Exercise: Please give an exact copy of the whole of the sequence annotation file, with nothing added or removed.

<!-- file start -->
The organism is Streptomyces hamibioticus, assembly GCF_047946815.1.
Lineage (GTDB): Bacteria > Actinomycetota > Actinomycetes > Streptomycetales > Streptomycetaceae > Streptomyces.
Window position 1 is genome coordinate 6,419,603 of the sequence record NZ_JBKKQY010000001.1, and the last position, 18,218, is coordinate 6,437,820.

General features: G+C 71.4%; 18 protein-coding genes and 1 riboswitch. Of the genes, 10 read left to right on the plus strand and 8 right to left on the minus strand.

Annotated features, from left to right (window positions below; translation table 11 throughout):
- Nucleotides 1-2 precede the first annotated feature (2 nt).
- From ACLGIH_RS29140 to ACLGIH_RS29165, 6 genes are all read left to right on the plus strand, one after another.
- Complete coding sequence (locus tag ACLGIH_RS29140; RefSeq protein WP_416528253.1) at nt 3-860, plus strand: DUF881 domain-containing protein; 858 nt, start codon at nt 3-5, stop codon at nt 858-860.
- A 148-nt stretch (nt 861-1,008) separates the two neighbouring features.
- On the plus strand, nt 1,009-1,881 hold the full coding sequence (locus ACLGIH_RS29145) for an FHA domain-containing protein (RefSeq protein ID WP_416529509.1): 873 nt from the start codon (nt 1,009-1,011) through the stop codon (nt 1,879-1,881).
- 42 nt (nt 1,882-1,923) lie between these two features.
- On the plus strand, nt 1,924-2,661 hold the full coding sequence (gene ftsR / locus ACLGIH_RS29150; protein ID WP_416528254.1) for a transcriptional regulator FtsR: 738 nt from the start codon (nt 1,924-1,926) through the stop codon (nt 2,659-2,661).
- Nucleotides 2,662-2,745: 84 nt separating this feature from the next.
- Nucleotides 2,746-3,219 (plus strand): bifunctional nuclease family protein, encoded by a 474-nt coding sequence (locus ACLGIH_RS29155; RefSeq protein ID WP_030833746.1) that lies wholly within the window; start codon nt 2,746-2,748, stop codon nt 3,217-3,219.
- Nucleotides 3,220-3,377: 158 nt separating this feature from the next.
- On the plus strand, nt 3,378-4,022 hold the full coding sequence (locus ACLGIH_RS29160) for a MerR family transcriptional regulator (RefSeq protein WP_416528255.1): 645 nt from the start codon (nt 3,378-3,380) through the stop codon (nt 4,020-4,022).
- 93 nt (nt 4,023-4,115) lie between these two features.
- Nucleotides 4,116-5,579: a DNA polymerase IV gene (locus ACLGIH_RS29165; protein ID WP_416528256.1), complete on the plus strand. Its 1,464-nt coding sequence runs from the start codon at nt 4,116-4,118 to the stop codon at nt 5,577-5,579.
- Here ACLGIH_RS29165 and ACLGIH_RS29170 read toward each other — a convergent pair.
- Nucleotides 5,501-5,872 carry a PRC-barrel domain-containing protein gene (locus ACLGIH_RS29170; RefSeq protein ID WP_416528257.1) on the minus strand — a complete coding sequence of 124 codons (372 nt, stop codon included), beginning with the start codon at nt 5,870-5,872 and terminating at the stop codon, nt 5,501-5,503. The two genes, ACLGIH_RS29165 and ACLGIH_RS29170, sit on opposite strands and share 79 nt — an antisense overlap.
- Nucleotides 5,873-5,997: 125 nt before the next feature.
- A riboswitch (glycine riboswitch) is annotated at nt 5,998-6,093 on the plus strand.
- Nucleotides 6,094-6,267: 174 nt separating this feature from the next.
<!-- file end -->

The organism is Streptomyces hamibioticus, assembly GCF_047946815.1.
Lineage (GTDB): Bacteria > Actinomycetota > Actinomycetes > Streptomycetales > Streptomycetaceae > Streptomyces.
Window position 1 is genome coordinate 6,419,603 of the sequence record NZ_JBKKQY010000001.1, and the last position, 18,218, is coordinate 6,437,820.

General features: G+C 71.4%; 18 protein-coding genes and 1 riboswitch. Of the genes, 10 read left to right on the plus strand and 8 right to left on the minus strand.

Annotated features, from left to right (window positions below; translation table 11 throughout):
- Nucleotides 1-2 precede the first annotated feature (2 nt).
- From ACLGIH_RS29140 to ACLGIH_RS29165, 6 genes are all read left to right on the plus strand, one after another.
- Complete coding sequence (locus tag ACLGIH_RS29140; RefSeq protein WP_416528253.1) at nt 3-860, plus strand: DUF881 domain-containing protein; 858 nt, start codon at nt 3-5, stop codon at nt 858-860.
- A 148-nt stretch (nt 861-1,008) separates the two neighbouring features.
- On the plus strand, nt 1,009-1,881 hold the full coding sequence (locus ACLGIH_RS29145) for an FHA domain-containing protein (RefSeq protein ID WP_416529509.1): 873 nt from the start codon (nt 1,009-1,011) through the stop codon (nt 1,879-1,881).
- 42 nt (nt 1,882-1,923) lie between these two features.
- On the plus strand, nt 1,924-2,661 hold the full coding sequence (gene ftsR / locus ACLGIH_RS29150; protein ID WP_416528254.1) for a transcriptional regulator FtsR: 738 nt from the start codon (nt 1,924-1,926) through the stop codon (nt 2,659-2,661).
- Nucleotides 2,662-2,745: 84 nt separating this feature from the next.
- Nucleotides 2,746-3,219 (plus strand): bifunctional nuclease family protein, encoded by a 474-nt coding sequence (locus ACLGIH_RS29155; RefSeq protein ID WP_030833746.1) that lies wholly within the window; start codon nt 2,746-2,748, stop codon nt 3,217-3,219.
- Nucleotides 3,220-3,377: 158 nt separating this feature from the next.
- On the plus strand, nt 3,378-4,022 hold the full coding sequence (locus ACLGIH_RS29160) for a MerR family transcriptional regulator (RefSeq protein WP_416528255.1): 645 nt from the start codon (nt 3,378-3,380) through the stop codon (nt 4,020-4,022).
- 93 nt (nt 4,023-4,115) lie between these two features.
- Nucleotides 4,116-5,579: a DNA polymerase IV gene (locus ACLGIH_RS29165; protein ID WP_416528256.1), complete on the plus strand. Its 1,464-nt coding sequence runs from the start codon at nt 4,116-4,118 to the stop codon at nt 5,577-5,579.
- Here ACLGIH_RS29165 and ACLGIH_RS29170 read toward each other — a convergent pair.
- Nucleotides 5,501-5,872 carry a PRC-barrel domain-containing protein gene (locus ACLGIH_RS29170; RefSeq protein ID WP_416528257.1) on the minus strand — a complete coding sequence of 124 codons (372 nt, stop codon included), beginning with the start codon at nt 5,870-5,872 and terminating at the stop codon, nt 5,501-5,503. The two genes, ACLGIH_RS29165 and ACLGIH_RS29170, sit on opposite strands and share 79 nt — an antisense overlap.
- Nucleotides 5,873-5,997: 125 nt before the next feature.
- A riboswitch (glycine riboswitch) is annotated at nt 5,998-6,093 on the plus strand.
- Nucleotides 6,094-6,267: 174 nt separating this feature from the next.